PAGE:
That seems wildly optimistic at best, unless you quit your job to ride all day, and got a coach.
As you say, how would it be measured? There are so many numbers, even if one had tracked them from Day 1, which I doubt ever happens. There's also endurance. That's easier to measure. How fast (ET) can you ride a particular double century? It took me from my 3rd to 6th year to get from 16.6 to 20 average in the saddle, and 16 hours to 12 on that double. No power or HR data, sorry. How would one measure that?

Back when I started, I didn't know anything except that more power and endurance were good. 3 years after I started, the year of the above now infamously slow STP double, I spent three rainy winter days/week at the gym. Besides weights, they had one of those old gym bikes with fixed resistance, power displayed in watts. I'd sit there and spend an hour at about 230 watts, 75 cadence. I improved by 5 watts over a month of that, and then did 186 watts for 2 solid hours. A kid came over once and asked, "Mister are you all right?" because I had a puddle of sweat on the floor all around the bike, was breathing hard, and probably red-faced. I said, "Yes, I'm OK," but of course I wasn't. I was as nuts as they come. Working on that, but nothing seems to help.

Of course the gym bike did help - I pulled the riders I was with on that first double for the last 100 miles. Riding 3 century+ rides in the 6 weeks before the double was good, too.

So that was my 3rd year. I spent my first summer trying to ride the 13 miles and 600' up to a local shopping mall and back, just to do it. I did make it, but couldn't believe how hard it was.

9 years after I started, I rode 153 miles and ~10,000' in 8:40 saddle time. That's as fast as I ever got, 59 y.o. What does it all mean?
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Old 05-28-20, 11:43 PM
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Originally Posted by ThermionicScott View Post
Where do you get this 50% in 12 weeks (or first year) figure you keep throwing around? How would it be measured?

That seems wildly optimistic at best, unless you quit your job to ride all day, and got a coach.
It is a hypothetical. Your current level is x your potential limit is y. After 3 months of training, how much ground between x and y have you covered. You make the most gains early on, but how much? Let's make it simple, assume x is 200W and y is 300W, where are you after 3 months, 6 months, 12 months.
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Old 05-29-20, 07:58 AM
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Originally Posted by ZHVelo View Post
It is a hypothetical. Your current level is x your potential limit is y. After 3 months of training, how much ground between x and y have you covered. You make the most gains early on, but how much? Let's make it simple, assume x is 200W and y is 300W, where are you after 3 months, 6 months, 12 months.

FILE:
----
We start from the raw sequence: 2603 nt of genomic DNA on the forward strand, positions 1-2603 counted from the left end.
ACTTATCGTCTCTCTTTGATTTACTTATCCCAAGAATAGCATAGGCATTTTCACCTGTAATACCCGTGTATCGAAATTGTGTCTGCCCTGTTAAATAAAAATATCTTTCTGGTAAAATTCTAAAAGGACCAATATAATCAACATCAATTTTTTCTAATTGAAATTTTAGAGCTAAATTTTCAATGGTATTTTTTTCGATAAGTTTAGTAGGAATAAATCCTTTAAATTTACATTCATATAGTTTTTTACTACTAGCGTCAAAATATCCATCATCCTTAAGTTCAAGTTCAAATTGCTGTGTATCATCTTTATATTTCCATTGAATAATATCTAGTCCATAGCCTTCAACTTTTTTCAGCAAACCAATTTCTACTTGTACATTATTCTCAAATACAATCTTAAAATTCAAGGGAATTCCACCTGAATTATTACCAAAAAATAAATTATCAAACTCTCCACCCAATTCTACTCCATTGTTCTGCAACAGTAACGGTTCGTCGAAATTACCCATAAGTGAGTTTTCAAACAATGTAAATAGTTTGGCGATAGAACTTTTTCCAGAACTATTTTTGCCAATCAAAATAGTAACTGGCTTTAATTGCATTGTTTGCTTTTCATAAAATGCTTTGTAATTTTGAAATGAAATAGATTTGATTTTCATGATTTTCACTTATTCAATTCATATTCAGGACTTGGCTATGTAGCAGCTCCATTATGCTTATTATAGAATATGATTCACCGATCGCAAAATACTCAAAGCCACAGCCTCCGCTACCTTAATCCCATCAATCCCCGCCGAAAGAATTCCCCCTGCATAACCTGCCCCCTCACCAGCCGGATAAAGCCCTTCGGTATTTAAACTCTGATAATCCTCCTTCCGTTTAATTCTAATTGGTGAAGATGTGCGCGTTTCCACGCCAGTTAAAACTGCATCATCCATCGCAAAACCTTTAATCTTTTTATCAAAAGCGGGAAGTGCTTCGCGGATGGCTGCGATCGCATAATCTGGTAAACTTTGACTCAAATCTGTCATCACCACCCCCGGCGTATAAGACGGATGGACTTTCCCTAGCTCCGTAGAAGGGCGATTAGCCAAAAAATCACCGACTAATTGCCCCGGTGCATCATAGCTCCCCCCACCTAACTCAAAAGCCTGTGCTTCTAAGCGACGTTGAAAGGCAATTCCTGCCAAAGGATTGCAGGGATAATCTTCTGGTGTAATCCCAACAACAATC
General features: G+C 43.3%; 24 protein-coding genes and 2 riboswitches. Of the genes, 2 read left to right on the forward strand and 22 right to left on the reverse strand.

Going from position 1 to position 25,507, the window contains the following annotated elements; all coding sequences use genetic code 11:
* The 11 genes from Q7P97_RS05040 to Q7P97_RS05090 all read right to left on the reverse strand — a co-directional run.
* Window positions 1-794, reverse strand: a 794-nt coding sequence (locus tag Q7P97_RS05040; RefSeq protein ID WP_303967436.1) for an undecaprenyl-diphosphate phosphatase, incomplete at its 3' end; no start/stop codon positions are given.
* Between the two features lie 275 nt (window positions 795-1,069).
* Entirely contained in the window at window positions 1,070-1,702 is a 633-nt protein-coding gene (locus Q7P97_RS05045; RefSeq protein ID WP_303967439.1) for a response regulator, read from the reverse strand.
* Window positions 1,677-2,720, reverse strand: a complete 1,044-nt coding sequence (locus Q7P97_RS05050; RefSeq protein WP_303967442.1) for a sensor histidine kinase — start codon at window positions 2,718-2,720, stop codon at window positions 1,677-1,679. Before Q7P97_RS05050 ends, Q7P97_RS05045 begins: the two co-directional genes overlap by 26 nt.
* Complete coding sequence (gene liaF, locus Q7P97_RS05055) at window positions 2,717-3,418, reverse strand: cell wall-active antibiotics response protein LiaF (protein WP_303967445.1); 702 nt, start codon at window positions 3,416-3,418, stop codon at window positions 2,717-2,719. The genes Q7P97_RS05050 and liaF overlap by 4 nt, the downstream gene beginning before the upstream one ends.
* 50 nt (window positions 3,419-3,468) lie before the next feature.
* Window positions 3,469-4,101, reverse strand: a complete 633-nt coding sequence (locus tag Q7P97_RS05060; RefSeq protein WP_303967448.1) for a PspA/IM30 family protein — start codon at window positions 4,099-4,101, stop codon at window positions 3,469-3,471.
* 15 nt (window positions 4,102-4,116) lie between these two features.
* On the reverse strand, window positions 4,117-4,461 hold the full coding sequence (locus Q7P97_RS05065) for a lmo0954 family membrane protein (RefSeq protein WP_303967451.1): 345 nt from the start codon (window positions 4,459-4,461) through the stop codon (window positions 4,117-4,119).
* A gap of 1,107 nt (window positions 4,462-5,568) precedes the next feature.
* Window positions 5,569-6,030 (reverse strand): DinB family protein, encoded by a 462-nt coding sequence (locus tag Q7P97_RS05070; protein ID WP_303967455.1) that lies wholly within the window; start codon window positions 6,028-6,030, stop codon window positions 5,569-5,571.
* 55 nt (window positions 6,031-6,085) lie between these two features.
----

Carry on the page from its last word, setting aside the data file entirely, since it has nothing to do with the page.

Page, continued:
Without quantifying how you would train or measure, your numbers are absolutely meaningless. Some people -- probably most -- will take years to reach their peak.
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Old 05-29-20, 08:17 AM
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Originally Posted by ThermionicScott View Post
Without quantifying how you would train or measure, your numbers are absolutely meaningless. Some people -- probably most -- will take years to reach their peak.
Well that is already an answer. I am not looking for accurate answer, just trends. E.g. if a relative beginner manages and improvement of X watts in year 1, then the year 2 improvement would be around X/2 and in year 3 X/4 and so on.
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Old 05-29-20, 08:53 AM
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I've no idea.

I just hope the folks are right about the number of years as I still have some left then! Ha ha.

I think it's really dependent on your CTL over those years. If your CTL is one of low intensity group rides for 6 hours a week for 6 to 8 years......only so much has been gained.

If you're doing a lot of load in those 6 hours per week over 6 to 8 years, I think the answer may be different.

I'd say, IMO, I may reach my ceiling a lot earlier than others. I'm constrained to 5 to 8 hours per week. I typically use a good amount of intensity and steady state. I don't have time for 4 hour Z2 rides. I think this year may be "it" in terms of optimizing the engine on the time I have. Then it will just be skills and moving the fitness from one energy system to another depending on the races I want to do.

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Old 05-29-20, 08:53 AM